T: How long have you been blogging on Startling Moniker and where does it fit within the larger experimental community?
D: I think I’ve been blogging since November of 2006. You’ll have to do the math on that. Right now, I’m mostly using STARTLING MONIKER as an addendum to my broadcasts. You could think of it as the “required reading” for all the shows. Naturally, there’s some local promotion that makes its way in, and the occasional review. I’ve been back-and-forth on reviews for some time now, but I think I’ve mostly given them up. If I’m playing an album, it’s worth picking up, okay? I’d much rather read a well-written critique of an album any day, personally, but I don’t have enough time to write these in a regular manner. Caleb Dupree does a great job with these at Classical-Drone … and of course, there’s Paris Transatlantic … I’m not certain how STARTLING MONIKER fits into the overall community, to be honest. Hopefully, I’m bringing some awareness of Southern Illinois and small-town experimental art to the bigger cities.
T: Tell me a little bit about your micro-label Naked Arrival.
D: There have been 3 releases, the last of which is an ongoing free cassette release of “Mystery Tapes,” cassettes that feature random ITDE programming and improv sessions. These are all unique, but cannot be ordered directly. Instead, I am leaving them in various places slowly over the course of the next couple years.
T: You released a recording by your daughter. What’s that all about? Do you see that same mix of impatience and fascination in your kids?
D: The Style City CDR is my daughter’s first release. It’s free online, but also available in a trades-only edition of 10. She surprised me with some minimal synth drone recordings; about half of which is paired with lyrics about sickness, death, and giant robots. I knew that it had to have a proper release, so we worked up a really nice package for it. I helped with burning the discs and assembling the packages, but she was in full control of every artistic decision. For anyone who digs outsider art, this is a good disc to look into.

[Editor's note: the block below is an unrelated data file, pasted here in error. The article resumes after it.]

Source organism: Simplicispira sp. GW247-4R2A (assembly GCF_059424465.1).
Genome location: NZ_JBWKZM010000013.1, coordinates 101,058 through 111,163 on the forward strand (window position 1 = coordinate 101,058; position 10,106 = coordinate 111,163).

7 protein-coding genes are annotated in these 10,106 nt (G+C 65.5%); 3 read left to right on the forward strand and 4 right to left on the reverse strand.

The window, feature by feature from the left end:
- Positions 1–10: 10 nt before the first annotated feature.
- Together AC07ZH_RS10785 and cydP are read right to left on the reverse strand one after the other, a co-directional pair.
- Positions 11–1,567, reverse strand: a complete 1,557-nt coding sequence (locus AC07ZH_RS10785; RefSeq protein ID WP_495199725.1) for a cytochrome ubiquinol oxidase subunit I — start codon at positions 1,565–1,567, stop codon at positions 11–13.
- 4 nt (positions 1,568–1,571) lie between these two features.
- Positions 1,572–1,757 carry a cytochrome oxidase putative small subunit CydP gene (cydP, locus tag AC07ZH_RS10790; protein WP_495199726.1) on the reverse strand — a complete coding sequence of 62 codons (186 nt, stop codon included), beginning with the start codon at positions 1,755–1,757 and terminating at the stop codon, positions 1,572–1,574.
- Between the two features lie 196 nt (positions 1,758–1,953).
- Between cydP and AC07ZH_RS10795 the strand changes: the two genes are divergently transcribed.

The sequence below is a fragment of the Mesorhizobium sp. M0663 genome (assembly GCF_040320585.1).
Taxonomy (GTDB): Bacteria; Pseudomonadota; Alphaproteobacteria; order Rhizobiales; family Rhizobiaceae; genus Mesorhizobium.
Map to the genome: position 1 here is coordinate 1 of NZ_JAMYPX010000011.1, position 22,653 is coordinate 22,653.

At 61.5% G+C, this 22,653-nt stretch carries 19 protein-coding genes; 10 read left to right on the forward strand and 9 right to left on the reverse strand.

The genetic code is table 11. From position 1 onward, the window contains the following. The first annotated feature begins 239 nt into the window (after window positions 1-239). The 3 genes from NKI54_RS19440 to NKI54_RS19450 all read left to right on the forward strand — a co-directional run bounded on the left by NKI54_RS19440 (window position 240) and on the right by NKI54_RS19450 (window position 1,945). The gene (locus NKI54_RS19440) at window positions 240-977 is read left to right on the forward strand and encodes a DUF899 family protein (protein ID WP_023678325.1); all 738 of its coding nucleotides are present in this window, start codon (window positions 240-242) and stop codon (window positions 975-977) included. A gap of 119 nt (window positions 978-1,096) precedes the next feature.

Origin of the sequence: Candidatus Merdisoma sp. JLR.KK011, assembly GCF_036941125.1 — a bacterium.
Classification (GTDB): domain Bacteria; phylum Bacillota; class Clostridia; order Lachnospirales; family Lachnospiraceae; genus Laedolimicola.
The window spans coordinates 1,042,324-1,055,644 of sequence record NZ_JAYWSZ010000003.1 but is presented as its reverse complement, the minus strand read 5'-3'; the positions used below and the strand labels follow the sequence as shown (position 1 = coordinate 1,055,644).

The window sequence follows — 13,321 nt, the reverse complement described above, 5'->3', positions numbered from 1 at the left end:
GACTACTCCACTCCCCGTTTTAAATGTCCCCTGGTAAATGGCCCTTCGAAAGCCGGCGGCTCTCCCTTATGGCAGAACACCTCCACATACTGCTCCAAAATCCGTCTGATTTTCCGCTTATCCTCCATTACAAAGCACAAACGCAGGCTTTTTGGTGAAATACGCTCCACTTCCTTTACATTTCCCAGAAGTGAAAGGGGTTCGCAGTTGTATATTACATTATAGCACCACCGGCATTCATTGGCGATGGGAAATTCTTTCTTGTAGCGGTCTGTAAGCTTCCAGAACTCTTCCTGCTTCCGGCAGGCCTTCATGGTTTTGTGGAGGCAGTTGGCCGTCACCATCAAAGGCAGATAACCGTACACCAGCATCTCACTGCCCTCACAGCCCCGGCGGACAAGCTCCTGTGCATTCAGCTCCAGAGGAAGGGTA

She also has a track on Dictaphonia vol.6, as “Golden Roses”.
I think all kids are pretty much a mixture of impatience and fascination. It’s adults who tend to lose these qualities.
T: This is your second year putting on the Southern Illinois Noise Summit? What’s different about this year?
D: Last year, I promised a bigger venue, which I have delivered– we’re going to be at the Carterville Civic Center on April 18th, at noon. It’s still free, but now you don’t have to cram in a tiny room with a bunch of sweaty people and sit on an amp.
T: What do you look for in players for the summit?
D: I’m looking for a balance of things. On the one hand, Southern Illinois is growing it’s own experimental music from seed. So I can’t be as picky as someone who’s organizing a festival in New York, or San Francisco. It’s appropriate to accept a certain level of artistic growth, and not worry overmuch about the overall professionalism of the artist or band. The Noise Summit is as much a concert as it is a chance for us to inspire and inform each other, and also the audience. So I’m looking for people who want to explore these outer edges of music, not just folks who already have a pedigree. If there’s someone down here who’s never played out, but just spent the last few weeks recording tapes backward in their closet and banging a mic around, I want them here– performing or not. We can all be inspired by one another, and I think we all have something worthwhile to share. Come, and bring your curiosity with you!
T: When the summit is over this year, by what criteria will you define it a success or failure?
D: I will declare it a failure if, at any point in time, a new-age drum circle breaks out.
Electric Kitten Vomit – Self-titled
Electric Kitten Vomit – The Avant-garde Revolts
DaveX – The Only Motion Is Returning
DaveX – The Resurrection of Body and Song
DaveX – Tenex
DaveX – Improv For Folded Signals
DaveX – Gimmie More (Chopped and Screwed Media Defender Remix) http://www.mediafire.com/?6edxtmes5y0
Theatre Intangible Podcast Volume 4 – The Sound of Teeth
~OrE~ Prefab Audio Extrapolations – Various, appears throughout
Microcassetor 2 – Ekevee – Improv with Audience
Ekevee – Improv with Pearlcorder
Eld Rich Palmer Off-Line – Electric Kitten Vomit – Track 1
Eld Rich Palmer Off-Line – Electric Kitten Vomit – Track 2
Southern Illinois Noise Summit, 2009 – DaveX – Solo (part 1 of full comp) (part 2)
Southern Illinois Noise Summit, 2009 – DaveX – w/Karthik Kakarala
Dictaphonia vol. 1 – DaveX – Keeping My Hand In
Dictaphonia vol. 4 – DaveX – Wire/Recorder
Mystery Tapes – Series of 41 Randomly-released tapes, appears throughout